Little Foot had a hard life and it is a story told by her teeth.
The hominid, that lived 3.67 million years ago and is perhaps a human ancestor, experienced two malnutrition events as a child, then possibly had to adapt to a sudden change of diet.
Scientists know this now because of high resolution imaging of Little Foot’s skull, that allowed them to peek into what appears to be a sad life.
“I think it was a life spent struggling looking for food,” says Associate Professor Dominic Stratford, of the School of Geography, Archaeology and Environmental Studies at the University of Witwatersrand.
The international team of scientists, that included Stratford, imaged the skull using synchrotron X-ray microcomputed tomography, provided by the UK’s national synchrotron, Diamond Light Source.
It allowed them to peer into the skull, without using hammers and chisels to break it open.
Their findings were published in the paper eLife on Tuesday March 2 and the article focused on the inner craniodental features of Little Foot.
“We had the unique opportunity to look at the finest details of the craniodental anatomy of the ‘Little Foot’ skull. While scanning it, we did not know how well the smallest structures would be preserved in this individual, who lived more than 3.5 million years ago,” explained the lead author, Dr Amélie Beaudet of the Department of Archaeology, University of Cambridge and honorary researcher at the University of the Witwatersrand.
“So, when we were finally able to examine the images, we were all very excited and moved to see such intimate details of the life of Little Foot for the first time. The microstructures observed in the enamel [of the teeth] indicate that Little Foot suffered through two clear periods of dietary stress or illness when she was a child.”
Little Foot is an early Australopithecus hominid that was discovered in the Sterkfontein Caves, near Johannesburg, by Professor Ron Clarke, in 1994. Three years later he found the location of the skeleton and the painstaking work began on excavating the specimen. For the next two decades, Clarke and his team went about removing the hominid from the hard cave breccia using a small air scribe.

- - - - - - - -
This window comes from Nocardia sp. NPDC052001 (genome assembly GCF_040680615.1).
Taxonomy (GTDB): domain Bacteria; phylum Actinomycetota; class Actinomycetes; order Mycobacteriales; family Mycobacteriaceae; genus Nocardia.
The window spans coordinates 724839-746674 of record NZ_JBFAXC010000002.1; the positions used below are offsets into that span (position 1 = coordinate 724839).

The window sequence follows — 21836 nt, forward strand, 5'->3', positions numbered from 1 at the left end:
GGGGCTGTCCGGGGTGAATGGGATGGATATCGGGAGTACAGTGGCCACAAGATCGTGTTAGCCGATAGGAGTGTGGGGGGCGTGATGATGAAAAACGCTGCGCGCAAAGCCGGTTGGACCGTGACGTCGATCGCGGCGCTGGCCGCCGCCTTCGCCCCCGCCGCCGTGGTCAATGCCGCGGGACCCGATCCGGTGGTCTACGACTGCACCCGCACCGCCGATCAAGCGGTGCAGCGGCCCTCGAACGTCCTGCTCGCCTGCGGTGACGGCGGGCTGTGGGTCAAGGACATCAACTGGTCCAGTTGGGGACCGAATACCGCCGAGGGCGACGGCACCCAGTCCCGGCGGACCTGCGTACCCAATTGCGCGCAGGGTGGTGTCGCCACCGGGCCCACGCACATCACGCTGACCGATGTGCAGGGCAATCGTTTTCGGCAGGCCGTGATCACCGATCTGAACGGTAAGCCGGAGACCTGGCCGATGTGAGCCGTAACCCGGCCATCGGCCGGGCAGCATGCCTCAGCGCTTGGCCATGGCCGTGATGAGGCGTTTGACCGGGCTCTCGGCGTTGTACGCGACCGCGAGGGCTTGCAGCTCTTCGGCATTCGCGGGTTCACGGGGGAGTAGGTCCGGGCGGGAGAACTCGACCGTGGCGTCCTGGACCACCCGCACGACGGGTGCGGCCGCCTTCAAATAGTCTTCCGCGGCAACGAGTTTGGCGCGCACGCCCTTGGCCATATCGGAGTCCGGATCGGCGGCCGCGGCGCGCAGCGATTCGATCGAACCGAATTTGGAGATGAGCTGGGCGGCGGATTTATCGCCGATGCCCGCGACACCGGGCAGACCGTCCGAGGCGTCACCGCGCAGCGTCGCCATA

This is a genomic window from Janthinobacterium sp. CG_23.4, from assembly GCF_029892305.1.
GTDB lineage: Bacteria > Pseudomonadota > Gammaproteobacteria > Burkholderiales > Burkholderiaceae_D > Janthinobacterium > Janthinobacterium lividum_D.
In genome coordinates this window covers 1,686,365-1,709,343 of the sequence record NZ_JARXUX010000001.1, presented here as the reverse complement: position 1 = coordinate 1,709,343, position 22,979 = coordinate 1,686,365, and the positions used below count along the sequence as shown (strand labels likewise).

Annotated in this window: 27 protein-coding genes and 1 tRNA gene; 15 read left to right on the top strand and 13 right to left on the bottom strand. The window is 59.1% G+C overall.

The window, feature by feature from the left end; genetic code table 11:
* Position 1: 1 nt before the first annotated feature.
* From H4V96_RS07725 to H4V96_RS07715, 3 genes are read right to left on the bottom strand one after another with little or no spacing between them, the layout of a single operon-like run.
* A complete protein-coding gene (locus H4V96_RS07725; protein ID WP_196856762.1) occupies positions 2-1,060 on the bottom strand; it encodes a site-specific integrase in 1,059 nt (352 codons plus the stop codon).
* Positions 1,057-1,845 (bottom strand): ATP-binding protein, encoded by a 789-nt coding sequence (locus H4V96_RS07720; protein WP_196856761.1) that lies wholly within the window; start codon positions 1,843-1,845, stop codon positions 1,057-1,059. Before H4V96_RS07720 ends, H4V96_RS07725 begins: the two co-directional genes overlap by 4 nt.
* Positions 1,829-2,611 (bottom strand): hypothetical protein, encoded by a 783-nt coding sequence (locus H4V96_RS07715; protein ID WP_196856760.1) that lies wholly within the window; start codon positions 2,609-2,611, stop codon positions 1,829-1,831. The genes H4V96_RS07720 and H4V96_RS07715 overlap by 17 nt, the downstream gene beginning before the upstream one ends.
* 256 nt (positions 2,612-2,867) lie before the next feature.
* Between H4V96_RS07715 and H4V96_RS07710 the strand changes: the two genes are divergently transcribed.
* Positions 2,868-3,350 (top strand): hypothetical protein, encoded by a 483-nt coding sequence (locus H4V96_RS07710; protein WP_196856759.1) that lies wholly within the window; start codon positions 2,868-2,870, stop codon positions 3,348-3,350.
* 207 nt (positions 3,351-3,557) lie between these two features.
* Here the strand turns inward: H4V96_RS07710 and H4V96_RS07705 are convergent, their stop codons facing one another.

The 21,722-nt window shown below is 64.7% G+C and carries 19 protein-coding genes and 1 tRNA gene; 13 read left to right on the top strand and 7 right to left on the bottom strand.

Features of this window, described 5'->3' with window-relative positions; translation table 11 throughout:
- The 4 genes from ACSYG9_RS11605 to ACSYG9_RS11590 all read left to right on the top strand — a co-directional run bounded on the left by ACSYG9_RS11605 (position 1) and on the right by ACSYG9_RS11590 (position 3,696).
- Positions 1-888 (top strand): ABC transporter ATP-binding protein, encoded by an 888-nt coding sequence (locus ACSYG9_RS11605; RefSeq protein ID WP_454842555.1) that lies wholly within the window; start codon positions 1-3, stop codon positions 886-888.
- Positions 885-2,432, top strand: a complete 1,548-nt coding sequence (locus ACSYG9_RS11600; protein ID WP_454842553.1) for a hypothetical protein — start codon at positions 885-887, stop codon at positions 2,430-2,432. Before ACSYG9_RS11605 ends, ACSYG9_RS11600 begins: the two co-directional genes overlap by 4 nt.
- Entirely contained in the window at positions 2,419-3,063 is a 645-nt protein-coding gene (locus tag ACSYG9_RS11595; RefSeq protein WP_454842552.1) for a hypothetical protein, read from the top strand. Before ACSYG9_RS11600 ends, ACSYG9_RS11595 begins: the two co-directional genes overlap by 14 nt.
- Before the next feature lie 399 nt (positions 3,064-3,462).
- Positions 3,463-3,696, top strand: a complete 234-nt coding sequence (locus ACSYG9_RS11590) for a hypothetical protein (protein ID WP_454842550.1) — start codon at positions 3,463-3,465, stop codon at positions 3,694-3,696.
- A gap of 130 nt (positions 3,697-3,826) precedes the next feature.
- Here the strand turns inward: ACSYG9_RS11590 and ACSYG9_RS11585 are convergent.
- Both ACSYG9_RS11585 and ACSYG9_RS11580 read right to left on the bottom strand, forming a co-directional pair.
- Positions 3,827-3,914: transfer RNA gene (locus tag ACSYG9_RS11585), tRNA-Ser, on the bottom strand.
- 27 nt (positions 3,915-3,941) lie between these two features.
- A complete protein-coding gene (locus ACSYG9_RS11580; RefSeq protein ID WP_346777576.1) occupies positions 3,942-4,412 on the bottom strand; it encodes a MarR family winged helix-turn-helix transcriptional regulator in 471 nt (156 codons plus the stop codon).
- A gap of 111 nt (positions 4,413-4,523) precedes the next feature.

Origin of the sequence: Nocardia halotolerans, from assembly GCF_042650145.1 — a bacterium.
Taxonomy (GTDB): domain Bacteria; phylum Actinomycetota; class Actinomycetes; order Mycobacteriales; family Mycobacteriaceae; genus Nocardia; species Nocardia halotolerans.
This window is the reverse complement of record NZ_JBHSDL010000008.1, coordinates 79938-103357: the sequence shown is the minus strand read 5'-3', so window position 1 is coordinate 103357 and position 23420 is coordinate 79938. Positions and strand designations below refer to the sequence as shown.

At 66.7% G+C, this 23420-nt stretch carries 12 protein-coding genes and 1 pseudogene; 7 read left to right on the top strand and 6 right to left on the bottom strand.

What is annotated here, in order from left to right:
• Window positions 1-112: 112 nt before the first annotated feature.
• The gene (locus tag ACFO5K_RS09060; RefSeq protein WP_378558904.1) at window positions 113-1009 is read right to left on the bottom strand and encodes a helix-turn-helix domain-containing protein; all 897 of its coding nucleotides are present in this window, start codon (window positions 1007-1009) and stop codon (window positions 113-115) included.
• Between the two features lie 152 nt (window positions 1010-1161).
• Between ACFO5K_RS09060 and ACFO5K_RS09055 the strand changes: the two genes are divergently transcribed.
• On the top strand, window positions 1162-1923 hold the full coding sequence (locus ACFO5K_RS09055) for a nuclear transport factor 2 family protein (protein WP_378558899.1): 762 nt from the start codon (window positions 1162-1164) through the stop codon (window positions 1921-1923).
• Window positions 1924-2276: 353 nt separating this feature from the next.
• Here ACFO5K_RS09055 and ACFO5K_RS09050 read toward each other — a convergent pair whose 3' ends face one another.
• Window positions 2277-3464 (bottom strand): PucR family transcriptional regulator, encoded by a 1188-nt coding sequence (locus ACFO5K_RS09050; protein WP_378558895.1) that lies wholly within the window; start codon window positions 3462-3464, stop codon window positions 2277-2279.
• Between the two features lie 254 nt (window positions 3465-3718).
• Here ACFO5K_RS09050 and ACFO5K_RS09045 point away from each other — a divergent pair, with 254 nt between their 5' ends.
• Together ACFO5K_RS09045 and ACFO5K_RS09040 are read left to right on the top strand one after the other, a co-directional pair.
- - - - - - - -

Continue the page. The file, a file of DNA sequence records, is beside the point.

After a process of cleaning and reconstruction, Little Foot was finally unveiled to the public in 2018. The skeleton has since been housed at Wits University, except for a period in June 2019 when the skull was sent to the UK.
“This is all very exciting,” says Clarke. “So all of these little clues fit together and tell us a story about her way of life.”
Unusual wear on her front teeth, as opposed to her molars suggest that Little Foot might have been forced to change her diet.
“Usually what happens is that general chewing wears down the molars, and this might suggest she is eating something hard… hard fruit, maybe some kind of vegetation. We still have to do quite a bit of work investigating these questions,” explains Stratford.
What the synchrotron has revealed could one day help in our understanding of where Little Foot sits in the human family tree.
No one is sure as yet. She might be a direct ancestor, or a relative sitting on a different branch. There is still debate as to what species Little Foot even belongs to. Clarke has tentatively identified her as Australopithecus prometheus. But this could change.
“So, for the time being I have put Little Foot into that species, (A. prometheus); in the future it may turn out that she belongs to a completely distinct species,” he says.
To help solve this riddle the plan is to image more of Little Foot’s skeleton bit by bit.
And from this we will be able to learn more about the life of a possible ancestor who lived 3.6 million years ago. DM
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